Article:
Excerpt from Doctor of Dentistry Magazine

Written by Bonnie Quick

alan-shoopakDr. Alan D. Shoopak is not your everyday dentist. He is a visionary and a highly successful entrepreneur. His young patients call him “the cool orthodontist.” He wears his hair in the latest style and sports a goatee. He even wears an earring in one ear. This is not the Tampa Bay Dr. Shoopak came to in the late ‘70s, when he came to the University of Tampa from Yonkers, NY, because he wanted to learn how to scuba dive. He started out in college with a major in marine science. Somewhat an adventurer himself, Dr. Shoopak was intrigued by Jacques Cousteau and his underwater explorations on the boat Calypso and initially wanted to follow in Cousteau’s footsteps. But he was observant enough to catch on quickly that perhaps this was not a practical idea for a career.

Dr. Shoopak loved Tampa Bay and learned all about water sports, boating, and the beach. He wanted a lifestyle that was compatible to those desires, and he wanted a profession that would combine his enjoyment of people with his ability to work with his hands. Dentistry filled all the requirements.

After graduating from the University of Tampa in 1979, he went back up north to Boston to further his education, but his plan was always to return to the Tampa Bay area someday to live and practice. He graduated from the Tufts School of Dental Medicine in 1984 with his D.M.D. and an orthodontic certificate. Dr. Shoopak admits it was not easy for him. “I was not highly academic. I had to study and work hard to succeed.” But succeed he did.

When he came back to Tampa after dental school and two years of specialized training, he thought it would be the easiest thing in the world to slip into one of the orthodontic practices and do a traditional apprenticeship before opening his own regular practice. Nothing could have been further from the truth. He got a “this town is too small for all of us” attitude from everyone in the dental community but a new group of guys who were in the process of developing a new concept.

Dr. Shoopak contacted this dental service group that was in their infancy stages of development. This dental group was planning on opening dental practices in high-traffic commercial strip centers and malls. He stepped into a new wave of dental practices that offered one-stop shops for patients. He agreed to work with them to help develop the orthodontic part of this group practice. The rest, as they say, is history.

Dr. Shoopak did not realize how radical this concept was in Tampa Bay and even in the rest of Florida. The professional community had not seen this type of operation before. It was unheard of in 1984 to operate a dental practice in a strip mall, and it was certainly viewed as less than ethical by many to have a stringent advertising campaign. During the early years, the group took many arrows from some members of the professional community who alleged that the advertising arm of this campaign was illegal.

He coined the name Orthodontic Associates of Florida. He implemented an advertising concept that was simple and brand new for dental and medical professionals. They advertised affordability and convenient hours—two things unheard of in the industry. Plus, they dared to mention price. Their mission statement was simple: “Provide State-Of-The-Art orthodontic care as affordable as possible, in the most convenient and efficient environment possible.”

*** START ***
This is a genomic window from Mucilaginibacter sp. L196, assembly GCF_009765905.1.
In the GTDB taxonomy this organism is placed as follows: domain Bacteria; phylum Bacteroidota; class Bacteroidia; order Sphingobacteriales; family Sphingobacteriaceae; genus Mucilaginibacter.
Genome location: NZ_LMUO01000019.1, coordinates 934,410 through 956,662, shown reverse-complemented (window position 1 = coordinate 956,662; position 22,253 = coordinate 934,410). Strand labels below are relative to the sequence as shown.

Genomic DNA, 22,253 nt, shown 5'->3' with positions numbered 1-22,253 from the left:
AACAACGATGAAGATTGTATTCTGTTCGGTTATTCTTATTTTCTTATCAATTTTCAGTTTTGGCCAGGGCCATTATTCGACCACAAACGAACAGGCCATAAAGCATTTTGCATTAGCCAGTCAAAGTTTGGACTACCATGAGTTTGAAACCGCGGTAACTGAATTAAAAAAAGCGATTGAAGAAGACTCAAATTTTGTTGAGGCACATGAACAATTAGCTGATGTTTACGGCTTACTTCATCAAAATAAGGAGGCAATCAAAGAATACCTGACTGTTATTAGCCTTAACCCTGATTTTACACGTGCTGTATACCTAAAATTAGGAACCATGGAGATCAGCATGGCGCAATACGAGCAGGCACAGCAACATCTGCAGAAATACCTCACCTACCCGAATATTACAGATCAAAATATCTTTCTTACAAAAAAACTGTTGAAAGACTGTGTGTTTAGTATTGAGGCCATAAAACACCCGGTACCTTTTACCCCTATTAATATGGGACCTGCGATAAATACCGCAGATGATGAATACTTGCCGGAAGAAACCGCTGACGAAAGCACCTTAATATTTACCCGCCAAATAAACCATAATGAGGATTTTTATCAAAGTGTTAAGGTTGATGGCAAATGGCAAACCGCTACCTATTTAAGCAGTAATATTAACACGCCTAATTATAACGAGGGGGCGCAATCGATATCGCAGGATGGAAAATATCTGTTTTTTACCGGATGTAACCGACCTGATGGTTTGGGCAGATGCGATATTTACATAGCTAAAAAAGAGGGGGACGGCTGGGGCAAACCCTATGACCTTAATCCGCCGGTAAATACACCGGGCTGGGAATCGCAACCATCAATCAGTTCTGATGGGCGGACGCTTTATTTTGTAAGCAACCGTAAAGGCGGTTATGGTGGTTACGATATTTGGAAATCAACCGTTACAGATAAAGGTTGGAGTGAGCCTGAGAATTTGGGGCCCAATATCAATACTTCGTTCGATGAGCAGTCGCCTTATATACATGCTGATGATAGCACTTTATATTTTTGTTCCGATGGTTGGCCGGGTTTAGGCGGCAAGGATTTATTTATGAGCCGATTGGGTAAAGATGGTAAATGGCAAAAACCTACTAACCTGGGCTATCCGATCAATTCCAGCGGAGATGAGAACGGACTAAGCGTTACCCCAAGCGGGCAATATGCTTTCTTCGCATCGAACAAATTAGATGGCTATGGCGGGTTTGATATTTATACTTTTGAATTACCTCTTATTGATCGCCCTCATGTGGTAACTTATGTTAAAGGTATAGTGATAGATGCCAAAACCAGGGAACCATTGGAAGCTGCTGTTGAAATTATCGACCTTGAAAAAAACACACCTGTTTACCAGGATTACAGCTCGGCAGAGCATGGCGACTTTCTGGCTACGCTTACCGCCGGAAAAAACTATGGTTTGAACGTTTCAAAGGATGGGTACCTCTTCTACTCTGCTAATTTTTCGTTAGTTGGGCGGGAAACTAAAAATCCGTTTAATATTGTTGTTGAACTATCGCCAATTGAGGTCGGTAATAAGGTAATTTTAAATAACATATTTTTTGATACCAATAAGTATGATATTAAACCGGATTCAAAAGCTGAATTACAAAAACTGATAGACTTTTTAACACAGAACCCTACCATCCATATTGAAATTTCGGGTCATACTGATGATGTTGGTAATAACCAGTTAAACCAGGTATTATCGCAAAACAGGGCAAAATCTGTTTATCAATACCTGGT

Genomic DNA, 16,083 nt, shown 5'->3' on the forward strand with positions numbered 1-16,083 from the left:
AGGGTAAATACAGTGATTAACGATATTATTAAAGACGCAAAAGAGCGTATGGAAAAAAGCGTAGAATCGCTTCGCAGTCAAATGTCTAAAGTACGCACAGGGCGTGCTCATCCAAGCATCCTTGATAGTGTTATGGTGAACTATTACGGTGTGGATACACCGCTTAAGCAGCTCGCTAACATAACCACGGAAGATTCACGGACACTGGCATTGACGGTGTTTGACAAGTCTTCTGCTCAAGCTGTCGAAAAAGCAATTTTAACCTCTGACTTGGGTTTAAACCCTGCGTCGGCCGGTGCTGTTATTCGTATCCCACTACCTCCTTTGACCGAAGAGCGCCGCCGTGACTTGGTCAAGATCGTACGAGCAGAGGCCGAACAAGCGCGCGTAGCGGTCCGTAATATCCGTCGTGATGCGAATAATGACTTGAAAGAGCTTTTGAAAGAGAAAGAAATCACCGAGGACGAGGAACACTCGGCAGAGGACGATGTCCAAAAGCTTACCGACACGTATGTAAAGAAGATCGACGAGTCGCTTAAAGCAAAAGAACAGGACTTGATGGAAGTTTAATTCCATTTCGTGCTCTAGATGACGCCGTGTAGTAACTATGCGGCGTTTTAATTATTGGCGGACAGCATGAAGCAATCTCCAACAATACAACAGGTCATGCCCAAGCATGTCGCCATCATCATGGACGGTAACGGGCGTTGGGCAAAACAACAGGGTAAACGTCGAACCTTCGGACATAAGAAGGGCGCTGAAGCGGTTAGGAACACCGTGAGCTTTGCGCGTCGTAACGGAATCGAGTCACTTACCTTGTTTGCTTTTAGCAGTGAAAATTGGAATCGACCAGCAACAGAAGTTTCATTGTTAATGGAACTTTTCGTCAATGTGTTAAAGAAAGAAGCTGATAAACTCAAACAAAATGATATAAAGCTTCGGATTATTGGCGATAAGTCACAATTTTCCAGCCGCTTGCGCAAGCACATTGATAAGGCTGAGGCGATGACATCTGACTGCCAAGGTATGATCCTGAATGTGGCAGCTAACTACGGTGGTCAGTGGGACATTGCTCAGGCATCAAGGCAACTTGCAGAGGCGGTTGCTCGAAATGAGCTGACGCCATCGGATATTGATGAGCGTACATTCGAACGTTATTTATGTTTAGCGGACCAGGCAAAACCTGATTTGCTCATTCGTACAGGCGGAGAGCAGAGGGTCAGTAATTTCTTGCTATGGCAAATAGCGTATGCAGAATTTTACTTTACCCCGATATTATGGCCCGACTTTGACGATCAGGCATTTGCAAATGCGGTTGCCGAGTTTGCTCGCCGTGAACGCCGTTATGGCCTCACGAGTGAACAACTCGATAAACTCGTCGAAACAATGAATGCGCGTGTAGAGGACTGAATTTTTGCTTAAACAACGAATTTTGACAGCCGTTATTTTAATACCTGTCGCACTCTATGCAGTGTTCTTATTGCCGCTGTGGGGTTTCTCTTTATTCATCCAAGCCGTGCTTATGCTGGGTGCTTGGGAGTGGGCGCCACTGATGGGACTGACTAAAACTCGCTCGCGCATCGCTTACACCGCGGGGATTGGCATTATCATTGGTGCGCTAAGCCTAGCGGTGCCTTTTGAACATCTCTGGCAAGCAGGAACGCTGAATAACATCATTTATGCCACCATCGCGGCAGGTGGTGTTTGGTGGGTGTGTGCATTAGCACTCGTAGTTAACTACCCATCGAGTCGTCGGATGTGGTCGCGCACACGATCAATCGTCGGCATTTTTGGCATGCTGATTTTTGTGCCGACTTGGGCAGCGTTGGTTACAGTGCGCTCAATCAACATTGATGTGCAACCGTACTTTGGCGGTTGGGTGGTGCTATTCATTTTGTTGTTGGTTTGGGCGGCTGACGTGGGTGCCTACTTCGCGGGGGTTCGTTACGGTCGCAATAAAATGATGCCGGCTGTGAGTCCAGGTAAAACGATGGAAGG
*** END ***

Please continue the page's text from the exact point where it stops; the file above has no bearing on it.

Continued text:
Orthodontic Associates of Florida hoped to attract consumers who thought obtaining orthodontic care was beyond their means—working-class people who were not able to take off work to frequent a dental clinic. The first innovative idea was to forego a huge down payment and to allow people to pay month to month. Traditionally, an orthodontist demanded a large down payment before they would begin active treatment. Not having to come up with a large sum upfront allowed many people to take advantage of an otherwise unaffordable service. This was a big step for the orthodontic professional community to accept.

The second innovation was extended appointment hours, catering to the convenience of patients. In a standard practice, office hours were 9:00am-5:00pm, Monday through Friday. The group stayed open late nights and even offered Saturday hours. Dr. Shoopak also secured the phone number 1-800-4BRACES and 1-855-BRACES-4-U. Patients who called were directed to the location of the office that was the closest to them. This single phone numbers served to be an integral part of his expansion in later years.

In 1986, he was asked by the Department of Professional Regulation in Tallahassee to take place in an “advertising” discussion. “It was a daunting experience. Here I was, only about 18 months in practice, talking to the Department of Professional Regulation that had the authority to pull my license,” said Dr. Shoopak. “But it was a fruitful session and was instrumental in helping develop universal codes and writing the statutes for advertising in dentistry that continue to exist today.”

Early in 1986, Dr. Shoopak partnered with another orthodontist, Dr. Dennis Buchman, who had a practice in Plant City in addition to working with the same group as Dr. Shoopak. “We just happened to be in the same office at the same time one day and began talking. We got together and opened our first office in what is the defunct Tampa Bay Shopping Plaza, across from where the Tampa Bay Buccaneers stadium is now.”

Written byOrthodontic Specialists of Florida September 20, 2013